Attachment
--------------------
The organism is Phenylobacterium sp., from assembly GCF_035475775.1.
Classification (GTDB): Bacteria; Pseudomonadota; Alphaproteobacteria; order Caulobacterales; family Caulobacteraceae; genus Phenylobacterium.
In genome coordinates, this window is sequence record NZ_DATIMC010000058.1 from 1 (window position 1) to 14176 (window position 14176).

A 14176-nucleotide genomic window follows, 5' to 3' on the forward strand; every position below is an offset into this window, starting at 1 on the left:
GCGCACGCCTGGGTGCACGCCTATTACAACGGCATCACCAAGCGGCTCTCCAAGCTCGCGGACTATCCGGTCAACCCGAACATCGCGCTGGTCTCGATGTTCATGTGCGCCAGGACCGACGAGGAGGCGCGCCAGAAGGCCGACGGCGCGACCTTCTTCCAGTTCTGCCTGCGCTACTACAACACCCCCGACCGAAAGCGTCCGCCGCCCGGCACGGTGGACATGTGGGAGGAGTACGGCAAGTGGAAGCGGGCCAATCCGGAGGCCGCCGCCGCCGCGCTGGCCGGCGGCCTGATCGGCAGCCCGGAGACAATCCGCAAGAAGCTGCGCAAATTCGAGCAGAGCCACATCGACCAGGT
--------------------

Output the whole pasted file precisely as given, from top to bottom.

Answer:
The organism is Phenylobacterium sp., from assembly GCF_035475775.1.
Classification (GTDB): Bacteria; Pseudomonadota; Alphaproteobacteria; order Caulobacterales; family Caulobacteraceae; genus Phenylobacterium.
In genome coordinates, this window is sequence record NZ_DATIMC010000058.1 from 1 (window position 1) to 14176 (window position 14176).

A 14176-nucleotide genomic window follows, 5' to 3' on the forward strand; every position below is an offset into this window, starting at 1 on the left:
GCGCACGCCTGGGTGCACGCCTATTACAACGGCATCACCAAGCGGCTCTCCAAGCTCGCGGACTATCCGGTCAACCCGAACATCGCGCTGGTCTCGATGTTCATGTGCGCCAGGACCGACGAGGAGGCGCGCCAGAAGGCCGACGGCGCGACCTTCTTCCAGTTCTGCCTGCGCTACTACAACACCCCCGACCGAAAGCGTCCGCCGCCCGGCACGGTGGACATGTGGGAGGAGTACGGCAAGTGGAAGCGGGCCAATCCGGAGGCCGCCGCCGCCGCGCTGGCCGGCGGCCTGATCGGCAGCCCGGAGACAATCCGCAAGAAGCTGCGCAAATTCGAGCAGAGCCACATCGACCAGGT